One example of how Britain could benefit in the post-Brexit timeframe with a policy that favours Commonwealth nations is that UK universities, colleges and trade schools should see a vast increase in enrollment from the 2 billion citizens of Commonwealth nations.


Time is Tight

Although Brexit once seemed far-off, time is getting a little tight. Much needs to be accomplished in the remaining 399 days until Brexit.

The best way to do that is to harmonize UK trade law with EU trade law and then make incremental changes over time. That’s how not to lose.

How to win is to engage with Commonwealth nations as never before in ways that work to benefit both the United Kingdom and every Commonwealth member nation.

Keeping our EU friendships healthy on the one hand while updating our Commonwealth friendships for the 21st century on the other hand, is irrevocably in Britain’s best interests, thereby creating a new paradigm that will allow the UK to work to its strengths over the next 100 years.

‘No-Deal’ Brexit scenario would cost both UK and EU billions

by John Brian Shannon

A new report by a prestigious polling firm says that a so-called ‘No-Deal’ WTO-style Brexit will cost one EU country €5.5 billion over the next two years, as opposed to a Brexit with a trade agreement where losses for that country would likely total €1.5 billion over the next two years.

That country is the Republic of Ireland.

“A hard Brexit could cost the Irish economy more than €5.5 billion over the next two years, a government-commissioned report has said.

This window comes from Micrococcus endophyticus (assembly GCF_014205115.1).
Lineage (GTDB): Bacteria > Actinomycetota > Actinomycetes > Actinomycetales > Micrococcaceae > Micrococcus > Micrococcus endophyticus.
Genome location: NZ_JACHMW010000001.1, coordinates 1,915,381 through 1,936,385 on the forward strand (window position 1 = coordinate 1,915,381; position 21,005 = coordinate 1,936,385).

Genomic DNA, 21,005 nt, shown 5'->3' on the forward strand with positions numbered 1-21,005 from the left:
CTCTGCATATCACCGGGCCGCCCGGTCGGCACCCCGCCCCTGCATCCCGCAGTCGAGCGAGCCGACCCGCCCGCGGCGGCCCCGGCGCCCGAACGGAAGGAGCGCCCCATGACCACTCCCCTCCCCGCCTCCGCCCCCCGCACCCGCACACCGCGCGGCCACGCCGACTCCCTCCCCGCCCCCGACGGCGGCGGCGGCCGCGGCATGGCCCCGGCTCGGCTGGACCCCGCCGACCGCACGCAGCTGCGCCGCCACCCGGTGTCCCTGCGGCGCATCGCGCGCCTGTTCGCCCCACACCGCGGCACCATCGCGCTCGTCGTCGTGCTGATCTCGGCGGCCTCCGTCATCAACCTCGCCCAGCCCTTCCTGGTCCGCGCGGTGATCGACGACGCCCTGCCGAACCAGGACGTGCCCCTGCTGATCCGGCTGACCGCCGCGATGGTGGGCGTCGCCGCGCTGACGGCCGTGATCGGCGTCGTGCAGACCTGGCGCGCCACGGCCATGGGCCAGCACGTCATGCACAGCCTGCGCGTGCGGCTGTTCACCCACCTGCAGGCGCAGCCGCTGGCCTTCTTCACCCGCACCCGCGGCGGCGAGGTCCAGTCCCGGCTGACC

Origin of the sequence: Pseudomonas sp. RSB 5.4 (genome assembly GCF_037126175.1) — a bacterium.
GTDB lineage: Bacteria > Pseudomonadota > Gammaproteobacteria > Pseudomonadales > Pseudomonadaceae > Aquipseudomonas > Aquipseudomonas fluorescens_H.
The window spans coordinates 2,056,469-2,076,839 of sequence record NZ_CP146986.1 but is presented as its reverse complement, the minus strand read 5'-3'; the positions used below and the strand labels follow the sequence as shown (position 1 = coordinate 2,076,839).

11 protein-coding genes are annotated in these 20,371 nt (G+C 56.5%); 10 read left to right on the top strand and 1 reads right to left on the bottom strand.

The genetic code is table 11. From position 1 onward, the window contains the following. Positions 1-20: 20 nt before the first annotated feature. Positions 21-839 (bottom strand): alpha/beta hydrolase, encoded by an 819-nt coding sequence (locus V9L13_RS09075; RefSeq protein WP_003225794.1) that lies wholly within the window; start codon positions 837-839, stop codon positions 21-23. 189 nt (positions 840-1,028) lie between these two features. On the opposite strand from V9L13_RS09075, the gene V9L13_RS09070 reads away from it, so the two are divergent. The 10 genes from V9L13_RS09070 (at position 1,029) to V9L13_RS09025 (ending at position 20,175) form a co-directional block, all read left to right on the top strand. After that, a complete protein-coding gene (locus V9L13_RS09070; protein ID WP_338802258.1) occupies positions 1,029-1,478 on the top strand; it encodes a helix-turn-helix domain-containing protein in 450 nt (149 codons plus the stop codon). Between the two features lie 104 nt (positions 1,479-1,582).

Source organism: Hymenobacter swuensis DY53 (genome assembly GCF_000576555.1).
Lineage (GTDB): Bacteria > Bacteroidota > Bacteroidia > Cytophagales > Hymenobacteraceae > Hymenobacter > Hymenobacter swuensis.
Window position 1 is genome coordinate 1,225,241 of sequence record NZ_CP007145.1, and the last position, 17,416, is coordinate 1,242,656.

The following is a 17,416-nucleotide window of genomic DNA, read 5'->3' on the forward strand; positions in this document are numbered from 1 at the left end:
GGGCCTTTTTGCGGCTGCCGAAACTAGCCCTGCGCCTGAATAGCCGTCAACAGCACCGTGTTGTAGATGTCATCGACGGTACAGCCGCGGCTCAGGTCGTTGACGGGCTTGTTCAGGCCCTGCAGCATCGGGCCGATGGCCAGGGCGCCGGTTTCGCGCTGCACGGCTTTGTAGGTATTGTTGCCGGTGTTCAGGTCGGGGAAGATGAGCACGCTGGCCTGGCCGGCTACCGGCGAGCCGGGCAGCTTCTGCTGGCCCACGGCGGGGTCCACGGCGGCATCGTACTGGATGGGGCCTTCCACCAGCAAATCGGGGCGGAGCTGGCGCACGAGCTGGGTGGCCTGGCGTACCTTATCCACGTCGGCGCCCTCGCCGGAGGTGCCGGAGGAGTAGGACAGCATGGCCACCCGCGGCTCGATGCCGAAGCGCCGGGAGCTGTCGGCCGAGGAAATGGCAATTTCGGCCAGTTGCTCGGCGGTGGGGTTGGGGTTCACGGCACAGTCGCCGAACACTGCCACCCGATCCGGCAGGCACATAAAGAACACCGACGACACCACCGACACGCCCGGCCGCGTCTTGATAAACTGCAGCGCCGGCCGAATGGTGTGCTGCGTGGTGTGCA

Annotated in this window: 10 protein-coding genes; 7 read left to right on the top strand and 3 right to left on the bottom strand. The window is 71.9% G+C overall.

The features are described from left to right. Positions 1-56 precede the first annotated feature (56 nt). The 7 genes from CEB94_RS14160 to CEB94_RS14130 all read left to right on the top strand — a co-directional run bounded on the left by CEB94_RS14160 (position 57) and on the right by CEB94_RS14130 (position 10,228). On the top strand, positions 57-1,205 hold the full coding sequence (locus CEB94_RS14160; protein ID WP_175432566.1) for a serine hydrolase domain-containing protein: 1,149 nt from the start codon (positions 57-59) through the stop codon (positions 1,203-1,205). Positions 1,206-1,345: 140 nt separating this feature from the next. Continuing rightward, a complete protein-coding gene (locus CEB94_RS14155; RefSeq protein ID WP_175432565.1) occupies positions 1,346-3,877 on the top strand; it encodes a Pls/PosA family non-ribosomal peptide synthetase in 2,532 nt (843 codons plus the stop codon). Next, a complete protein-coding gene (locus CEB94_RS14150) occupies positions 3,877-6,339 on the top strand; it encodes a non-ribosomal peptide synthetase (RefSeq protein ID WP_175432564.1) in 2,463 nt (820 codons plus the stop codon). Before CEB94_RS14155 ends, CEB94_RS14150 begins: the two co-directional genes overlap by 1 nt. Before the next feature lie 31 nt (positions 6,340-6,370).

A “soft” Brexit including a transition arrangement would cost less than €1.5 billion over the period, highlighting the importance to Ireland of the UK’s withdrawal talks with the EU.

The study by Copenhagen Economics, which examined four possible scenarios, also warns that the UK will probably take at least five years to implement new trade agreements, complicating Irish efforts at contingency planning.

[Ireland’s ‘Taoiseach’ which is the official title of the Irish Prime Minister] Leo Varadkar said last night that a comprehensive free-trade deal with the UK would be the best way to avoid a hard border. After a meeting with Theresa May, the UK prime minister, he said: “We both prefer [the option] by which we can avoid a hard border in Ireland, and that is through a comprehensive free trade and customs arrangement.

“That is the best way we can avoid any new barriers — north and south, and also east and west.”” — The Times 


Other EU Nations Would Take a Hit in the ‘No-Deal’ Scenario

We can extrapolate that other EU countries would also take an economic hit in a ‘No-Deal’ scenario, but due to their much larger economies when compared to Ireland, such losses would amount to tens or even hundreds of billions over the same two-year period. Just think of all those German cars that wouldn’t be sold in the UK due to the higher tariffs that would automatically be imposed on EU countries in a ‘No-Deal’ Brexit!